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Three Getaways for 2016

Natchez, Miss., is celebrating its 300-year history this year in a big way.
BY PATRICK MARTIN

Natchez might be the liveliest 300-year-old in the South, or anywhere else, for that matter. The Mississippi River town has an extra hop in its step in 2016 as it celebrates – and sometimes soberly acknowledges – its three centuries of multi-cultural heritage, struggles, and triumphs.

Stanton Hall

Above: Left: Visitors admiring Stanton Hall.

Title left: Sunset on the Mississippi River.

Title center: Carriage tours showcase the city's rich history.

Title right: Under-the-Hill Saloon, the oldest bar in town, sparkles with fun and congeniality. Visit Natchez

Below: Tours of the 32-room octagonal Longwood showcase upper floors that were never completed. Visit Natchez

Longwood

The yearlong tricentennial for the Mississippi town of 15,000 is built on a foundation of history, but also will have significant salutes to music, art, cuisine, and a renewed sense of community.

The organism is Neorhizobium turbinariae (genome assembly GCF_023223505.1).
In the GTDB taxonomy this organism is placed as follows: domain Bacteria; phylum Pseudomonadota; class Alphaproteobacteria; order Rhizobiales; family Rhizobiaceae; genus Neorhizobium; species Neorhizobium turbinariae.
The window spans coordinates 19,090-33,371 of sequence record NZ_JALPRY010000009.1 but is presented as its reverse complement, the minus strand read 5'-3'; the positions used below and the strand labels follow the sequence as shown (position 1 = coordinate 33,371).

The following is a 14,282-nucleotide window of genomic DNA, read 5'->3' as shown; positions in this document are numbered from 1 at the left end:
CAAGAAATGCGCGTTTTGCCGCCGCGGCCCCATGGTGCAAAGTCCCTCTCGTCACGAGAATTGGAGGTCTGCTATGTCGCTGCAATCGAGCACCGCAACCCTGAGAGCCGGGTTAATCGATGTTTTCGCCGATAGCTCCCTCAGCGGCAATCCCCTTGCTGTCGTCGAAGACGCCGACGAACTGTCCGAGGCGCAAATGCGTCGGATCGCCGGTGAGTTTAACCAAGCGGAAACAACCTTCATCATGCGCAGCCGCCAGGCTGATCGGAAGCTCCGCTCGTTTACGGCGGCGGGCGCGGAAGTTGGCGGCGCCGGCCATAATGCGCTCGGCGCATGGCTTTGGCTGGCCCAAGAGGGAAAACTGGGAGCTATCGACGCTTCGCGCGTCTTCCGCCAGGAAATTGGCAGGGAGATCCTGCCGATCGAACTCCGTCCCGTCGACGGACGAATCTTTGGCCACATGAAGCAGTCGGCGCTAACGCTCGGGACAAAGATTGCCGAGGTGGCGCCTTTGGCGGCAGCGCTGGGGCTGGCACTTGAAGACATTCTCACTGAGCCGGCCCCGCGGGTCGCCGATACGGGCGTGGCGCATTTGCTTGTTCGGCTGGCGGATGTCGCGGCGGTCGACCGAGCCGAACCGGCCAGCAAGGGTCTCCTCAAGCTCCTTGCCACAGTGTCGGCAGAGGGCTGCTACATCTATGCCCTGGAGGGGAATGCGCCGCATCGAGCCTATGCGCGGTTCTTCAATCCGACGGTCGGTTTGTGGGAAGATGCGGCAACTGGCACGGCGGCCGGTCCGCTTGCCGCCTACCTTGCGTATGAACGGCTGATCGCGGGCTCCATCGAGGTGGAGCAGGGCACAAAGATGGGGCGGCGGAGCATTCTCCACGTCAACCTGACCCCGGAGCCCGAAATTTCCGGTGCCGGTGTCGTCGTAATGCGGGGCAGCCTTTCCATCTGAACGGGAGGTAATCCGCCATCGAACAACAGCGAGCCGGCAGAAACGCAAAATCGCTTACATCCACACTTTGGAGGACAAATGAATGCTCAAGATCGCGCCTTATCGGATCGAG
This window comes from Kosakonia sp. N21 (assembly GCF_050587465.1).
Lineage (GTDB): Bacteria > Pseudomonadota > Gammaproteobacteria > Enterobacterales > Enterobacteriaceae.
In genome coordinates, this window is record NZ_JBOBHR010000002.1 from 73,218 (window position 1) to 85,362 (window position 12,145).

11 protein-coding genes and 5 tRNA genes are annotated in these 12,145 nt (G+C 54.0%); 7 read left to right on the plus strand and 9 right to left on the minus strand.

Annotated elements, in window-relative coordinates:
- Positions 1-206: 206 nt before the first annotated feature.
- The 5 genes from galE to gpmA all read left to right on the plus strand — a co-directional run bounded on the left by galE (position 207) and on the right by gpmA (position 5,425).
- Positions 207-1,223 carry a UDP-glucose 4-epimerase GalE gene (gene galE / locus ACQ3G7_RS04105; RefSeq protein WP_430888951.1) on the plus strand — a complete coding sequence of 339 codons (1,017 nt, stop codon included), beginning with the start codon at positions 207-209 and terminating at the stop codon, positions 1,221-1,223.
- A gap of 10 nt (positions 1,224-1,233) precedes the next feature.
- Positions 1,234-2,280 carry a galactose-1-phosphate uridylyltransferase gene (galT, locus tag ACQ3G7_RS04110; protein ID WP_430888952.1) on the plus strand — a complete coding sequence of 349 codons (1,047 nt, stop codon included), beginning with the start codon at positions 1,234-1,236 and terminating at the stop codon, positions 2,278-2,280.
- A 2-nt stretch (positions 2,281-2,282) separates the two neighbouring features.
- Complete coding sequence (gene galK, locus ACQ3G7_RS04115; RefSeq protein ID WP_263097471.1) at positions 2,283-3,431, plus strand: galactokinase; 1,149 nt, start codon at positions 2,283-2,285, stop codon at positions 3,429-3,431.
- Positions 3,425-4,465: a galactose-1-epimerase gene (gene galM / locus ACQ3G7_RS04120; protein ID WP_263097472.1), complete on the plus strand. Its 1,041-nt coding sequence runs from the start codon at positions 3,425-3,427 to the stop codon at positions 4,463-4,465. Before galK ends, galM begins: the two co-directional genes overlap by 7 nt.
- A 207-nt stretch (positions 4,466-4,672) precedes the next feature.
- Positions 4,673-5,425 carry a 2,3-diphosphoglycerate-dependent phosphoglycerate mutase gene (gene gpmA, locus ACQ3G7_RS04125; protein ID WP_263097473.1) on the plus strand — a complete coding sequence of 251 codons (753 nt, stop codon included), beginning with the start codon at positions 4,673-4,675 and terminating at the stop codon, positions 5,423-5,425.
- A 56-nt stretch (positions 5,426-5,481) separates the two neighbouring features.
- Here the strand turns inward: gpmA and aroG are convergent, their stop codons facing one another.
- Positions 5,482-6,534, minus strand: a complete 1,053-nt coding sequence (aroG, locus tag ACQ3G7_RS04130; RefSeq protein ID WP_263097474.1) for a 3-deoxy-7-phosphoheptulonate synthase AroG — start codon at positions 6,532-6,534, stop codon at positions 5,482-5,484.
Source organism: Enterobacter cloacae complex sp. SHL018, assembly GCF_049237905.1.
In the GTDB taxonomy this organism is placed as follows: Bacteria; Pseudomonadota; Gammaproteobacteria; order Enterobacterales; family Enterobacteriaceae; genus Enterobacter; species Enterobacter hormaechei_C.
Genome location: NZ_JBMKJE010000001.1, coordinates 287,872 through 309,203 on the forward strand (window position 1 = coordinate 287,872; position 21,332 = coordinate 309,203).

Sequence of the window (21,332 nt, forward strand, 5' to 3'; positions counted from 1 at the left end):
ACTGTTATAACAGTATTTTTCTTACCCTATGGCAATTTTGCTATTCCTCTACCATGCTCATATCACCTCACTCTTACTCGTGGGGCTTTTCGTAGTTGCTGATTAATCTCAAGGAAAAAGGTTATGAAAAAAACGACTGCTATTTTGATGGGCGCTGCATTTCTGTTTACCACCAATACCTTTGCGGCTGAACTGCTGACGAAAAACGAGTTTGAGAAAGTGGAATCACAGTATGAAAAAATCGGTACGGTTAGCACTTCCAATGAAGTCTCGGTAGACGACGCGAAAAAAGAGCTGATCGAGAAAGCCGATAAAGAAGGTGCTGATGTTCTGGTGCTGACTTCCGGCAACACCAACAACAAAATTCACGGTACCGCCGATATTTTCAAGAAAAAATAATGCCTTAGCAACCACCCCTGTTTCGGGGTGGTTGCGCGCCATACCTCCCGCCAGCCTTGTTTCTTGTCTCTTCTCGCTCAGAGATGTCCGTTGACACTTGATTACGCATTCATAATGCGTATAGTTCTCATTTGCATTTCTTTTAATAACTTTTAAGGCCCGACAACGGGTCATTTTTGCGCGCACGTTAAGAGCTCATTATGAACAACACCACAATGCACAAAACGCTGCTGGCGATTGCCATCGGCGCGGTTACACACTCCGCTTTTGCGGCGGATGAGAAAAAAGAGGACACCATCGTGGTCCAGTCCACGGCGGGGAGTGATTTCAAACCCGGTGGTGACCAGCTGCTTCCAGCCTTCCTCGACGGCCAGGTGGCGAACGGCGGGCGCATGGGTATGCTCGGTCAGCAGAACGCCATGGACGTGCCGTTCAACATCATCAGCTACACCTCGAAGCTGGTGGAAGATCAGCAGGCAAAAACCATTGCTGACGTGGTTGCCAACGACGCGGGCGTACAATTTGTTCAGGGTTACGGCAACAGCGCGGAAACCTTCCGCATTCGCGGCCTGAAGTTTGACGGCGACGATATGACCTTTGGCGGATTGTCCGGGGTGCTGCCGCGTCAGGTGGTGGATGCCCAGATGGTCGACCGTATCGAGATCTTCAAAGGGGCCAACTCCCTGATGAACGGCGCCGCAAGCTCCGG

A long history along the river

An outsider with only a passing familiarity of Natchez might presume the Civil War to be the main pillar of its past. The conflict is more of a midpoint than a centerpiece because the town's history extends as far back before the war as it does after it.

Founded by the French, Natchez was a natural choice for a settlement. It was handy to the river but protected by cliffs that reach 200 feet above the east side of the Mississippi River, with a commanding view upstream and down. From a military standpoint, it was a perfect spot from which to control the river.